One of the most identifiable interstellar cloud in the sky, the Horsehead in Orion, is part of a large, dark, molecular cloud. Also known as Barnard 33, the unusual shape was first discovered on a photographic plate in the late 1800s. The red glow originates from hydrogen gas predominantly behind the cloud.
This expansive (1-degree wide) telescopic view looks out along the plane of our Milky Way Galaxy toward the cloud rich constellation Cygnus the Swan. It is centered on a bright hydrogen region recorded in the 1959 catalog by astronomer Stewart Sharpless as Sh2-101.
The two brightest objects in the night sky appeared to go right past each other last week. On the night of May 19, Earth's Moon and the planet Venus were visible in the same part of the sky, and at closest approach were less than one degree apart.
The dust is so thick in the center of NGC 1333 that you can hardly see the stars forming. Conversely, the very dust clouds that hide the stars also reflects their optical light, giving NGC 1333's predominantly blue glow the general designation of a reflection cloud.
Where are the stars in M81, one of the closest major spiral galaxies? To help find out, astronomers took a deep image in ultraviolet light of the sprawling spiral with the Earth-orbiting Galex telescope. Hot stars release more ultraviolet than cool stars, and are frequently associated with young open clusters of stars and energetic star forming regions.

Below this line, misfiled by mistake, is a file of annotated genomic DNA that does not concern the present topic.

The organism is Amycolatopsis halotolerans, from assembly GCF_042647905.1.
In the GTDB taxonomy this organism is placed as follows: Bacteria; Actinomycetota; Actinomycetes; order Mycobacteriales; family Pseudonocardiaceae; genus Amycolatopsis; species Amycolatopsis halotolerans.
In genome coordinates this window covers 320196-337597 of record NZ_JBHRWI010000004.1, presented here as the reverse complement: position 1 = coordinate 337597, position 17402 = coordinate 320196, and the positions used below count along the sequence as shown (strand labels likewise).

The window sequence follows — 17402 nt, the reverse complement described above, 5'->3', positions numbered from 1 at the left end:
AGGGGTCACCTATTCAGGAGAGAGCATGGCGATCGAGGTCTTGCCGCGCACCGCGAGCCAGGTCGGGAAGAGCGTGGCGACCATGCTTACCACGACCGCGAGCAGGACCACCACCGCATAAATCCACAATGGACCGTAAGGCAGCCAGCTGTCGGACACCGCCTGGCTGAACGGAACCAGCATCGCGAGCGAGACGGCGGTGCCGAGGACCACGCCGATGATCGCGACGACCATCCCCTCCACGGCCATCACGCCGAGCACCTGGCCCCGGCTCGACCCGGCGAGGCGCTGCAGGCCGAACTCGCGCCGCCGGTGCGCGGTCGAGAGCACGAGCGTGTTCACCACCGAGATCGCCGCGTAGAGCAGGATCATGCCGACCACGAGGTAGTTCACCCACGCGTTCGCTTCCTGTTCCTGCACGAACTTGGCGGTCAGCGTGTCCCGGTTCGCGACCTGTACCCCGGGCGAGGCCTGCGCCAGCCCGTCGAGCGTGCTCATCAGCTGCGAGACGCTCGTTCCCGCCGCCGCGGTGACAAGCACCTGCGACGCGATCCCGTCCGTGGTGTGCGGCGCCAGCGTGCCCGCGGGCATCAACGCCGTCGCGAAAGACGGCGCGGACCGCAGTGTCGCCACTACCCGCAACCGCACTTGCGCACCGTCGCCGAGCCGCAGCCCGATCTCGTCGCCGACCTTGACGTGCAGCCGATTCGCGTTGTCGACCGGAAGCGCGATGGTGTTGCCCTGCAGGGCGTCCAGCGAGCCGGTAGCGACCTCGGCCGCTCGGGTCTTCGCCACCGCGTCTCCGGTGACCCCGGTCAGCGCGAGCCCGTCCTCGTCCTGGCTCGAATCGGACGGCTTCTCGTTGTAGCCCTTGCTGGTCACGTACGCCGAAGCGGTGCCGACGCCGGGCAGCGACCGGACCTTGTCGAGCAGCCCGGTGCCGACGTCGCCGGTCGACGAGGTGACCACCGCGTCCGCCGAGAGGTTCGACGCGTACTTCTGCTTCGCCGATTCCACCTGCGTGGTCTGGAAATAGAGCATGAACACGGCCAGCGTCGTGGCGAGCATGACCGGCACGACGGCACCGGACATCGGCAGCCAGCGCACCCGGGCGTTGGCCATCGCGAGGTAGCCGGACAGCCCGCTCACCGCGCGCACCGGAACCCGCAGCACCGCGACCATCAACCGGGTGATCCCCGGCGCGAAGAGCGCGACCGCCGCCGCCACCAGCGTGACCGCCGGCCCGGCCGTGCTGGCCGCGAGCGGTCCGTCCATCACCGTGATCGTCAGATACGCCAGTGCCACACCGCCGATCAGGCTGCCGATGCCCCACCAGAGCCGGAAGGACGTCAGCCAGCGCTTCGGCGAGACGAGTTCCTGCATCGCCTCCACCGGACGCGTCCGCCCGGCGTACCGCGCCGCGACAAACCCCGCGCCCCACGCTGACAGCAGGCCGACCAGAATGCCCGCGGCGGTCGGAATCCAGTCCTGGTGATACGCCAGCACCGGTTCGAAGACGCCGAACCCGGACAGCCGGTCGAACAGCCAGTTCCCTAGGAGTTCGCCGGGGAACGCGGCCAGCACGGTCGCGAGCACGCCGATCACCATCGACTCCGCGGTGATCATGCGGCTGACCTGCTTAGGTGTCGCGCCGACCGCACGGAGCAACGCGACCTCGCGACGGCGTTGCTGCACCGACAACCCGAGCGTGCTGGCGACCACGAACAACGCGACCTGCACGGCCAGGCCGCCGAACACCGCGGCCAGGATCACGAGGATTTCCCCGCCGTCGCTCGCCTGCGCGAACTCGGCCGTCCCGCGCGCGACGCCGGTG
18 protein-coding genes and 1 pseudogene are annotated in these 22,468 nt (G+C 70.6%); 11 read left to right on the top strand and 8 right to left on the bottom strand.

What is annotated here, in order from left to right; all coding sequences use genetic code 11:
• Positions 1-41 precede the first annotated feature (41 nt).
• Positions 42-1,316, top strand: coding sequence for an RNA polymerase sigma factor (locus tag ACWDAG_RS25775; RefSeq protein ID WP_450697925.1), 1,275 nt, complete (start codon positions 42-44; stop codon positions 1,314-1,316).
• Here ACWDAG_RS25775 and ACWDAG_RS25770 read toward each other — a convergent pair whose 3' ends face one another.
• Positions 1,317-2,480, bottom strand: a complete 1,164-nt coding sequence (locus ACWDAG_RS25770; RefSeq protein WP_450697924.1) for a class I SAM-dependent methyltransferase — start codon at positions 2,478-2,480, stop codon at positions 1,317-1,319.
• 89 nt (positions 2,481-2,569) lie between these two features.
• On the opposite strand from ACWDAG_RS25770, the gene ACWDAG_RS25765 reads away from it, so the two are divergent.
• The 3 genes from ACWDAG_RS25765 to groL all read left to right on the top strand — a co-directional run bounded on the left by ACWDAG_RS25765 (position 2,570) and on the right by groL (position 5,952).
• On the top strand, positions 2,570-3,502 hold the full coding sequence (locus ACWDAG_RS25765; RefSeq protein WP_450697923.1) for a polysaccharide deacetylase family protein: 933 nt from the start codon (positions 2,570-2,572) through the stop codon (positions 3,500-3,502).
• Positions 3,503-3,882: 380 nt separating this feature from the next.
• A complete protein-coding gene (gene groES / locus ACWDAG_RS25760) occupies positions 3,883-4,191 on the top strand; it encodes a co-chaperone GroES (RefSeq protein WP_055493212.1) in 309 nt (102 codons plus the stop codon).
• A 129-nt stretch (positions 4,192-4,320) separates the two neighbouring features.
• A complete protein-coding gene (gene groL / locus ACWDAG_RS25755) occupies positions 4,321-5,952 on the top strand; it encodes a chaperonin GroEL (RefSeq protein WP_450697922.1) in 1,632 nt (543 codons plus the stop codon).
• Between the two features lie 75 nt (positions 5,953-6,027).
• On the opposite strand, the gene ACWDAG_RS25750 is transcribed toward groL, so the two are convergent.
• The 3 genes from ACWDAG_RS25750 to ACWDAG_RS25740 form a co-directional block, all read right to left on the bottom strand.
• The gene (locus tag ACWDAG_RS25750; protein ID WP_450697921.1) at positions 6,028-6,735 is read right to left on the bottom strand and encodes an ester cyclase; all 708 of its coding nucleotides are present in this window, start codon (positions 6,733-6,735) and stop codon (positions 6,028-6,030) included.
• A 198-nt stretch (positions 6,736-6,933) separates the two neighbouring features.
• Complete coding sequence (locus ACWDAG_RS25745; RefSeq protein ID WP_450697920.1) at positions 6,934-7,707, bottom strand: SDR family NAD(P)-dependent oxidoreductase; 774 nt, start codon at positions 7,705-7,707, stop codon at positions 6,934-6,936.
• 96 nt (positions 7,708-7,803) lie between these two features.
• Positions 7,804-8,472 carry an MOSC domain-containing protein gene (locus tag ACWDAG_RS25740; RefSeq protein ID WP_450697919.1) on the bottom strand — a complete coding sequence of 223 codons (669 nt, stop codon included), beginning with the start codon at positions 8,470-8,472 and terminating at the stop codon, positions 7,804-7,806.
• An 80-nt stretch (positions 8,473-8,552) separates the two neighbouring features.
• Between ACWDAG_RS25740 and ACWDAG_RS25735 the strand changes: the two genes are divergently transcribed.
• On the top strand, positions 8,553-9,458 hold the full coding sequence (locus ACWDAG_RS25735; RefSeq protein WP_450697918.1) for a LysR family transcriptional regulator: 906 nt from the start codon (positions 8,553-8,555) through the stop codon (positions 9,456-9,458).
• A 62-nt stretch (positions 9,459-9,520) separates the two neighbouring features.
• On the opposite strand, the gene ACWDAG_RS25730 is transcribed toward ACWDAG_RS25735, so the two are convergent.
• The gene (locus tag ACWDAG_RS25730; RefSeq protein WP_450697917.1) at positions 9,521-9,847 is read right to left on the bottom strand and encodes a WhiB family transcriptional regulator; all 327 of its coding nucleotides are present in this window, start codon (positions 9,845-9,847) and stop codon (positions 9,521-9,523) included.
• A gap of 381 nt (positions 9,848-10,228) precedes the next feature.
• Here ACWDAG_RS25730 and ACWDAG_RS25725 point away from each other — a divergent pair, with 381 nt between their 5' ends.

Staring across interstellar space, the alluring Cat's Eye 1ies three thousand light-years from Earth. A classic planetary cloud, the Cat's Eye (NGC 6543) represents a final, brief yet glorious phase in the life of a sun-like star.
One of the brightest galaxies in planet Earth's sky and similar in size to the Milky Way, big, beautiful spiral M81 lies 11.8 million light-years away in the northern constellation Ursa Major. This remarkably deep image of the region reveals details in the bright yellow core, but at the same time follows fainter features along the galaxy's gorgeous blue spiral arms and sweeping dust lanes.
Many spiral galaxies have bars across their centers. Even our own Milky Way Galaxy is thought to have a modest central bar.
What could cause a cloud to appear square? No one is quite sure. The star system known as MWC 922, however, appears to be imbedded in a cloud with just such a shape.
Higher than the highest mountain, higher than the highest airplane, lies the realm of the aurora. Aurora rarely reach below 60 kilometers, and can range up to 1000 kilometers.
If you traveled to the Moon's near side, you could see the same event as a solar eclipse, with the disk of our fair planet Earth completely blocking out the Sun. For a moon-based observer's view, graphic artist Hana Gartstein offers this composite illustration.
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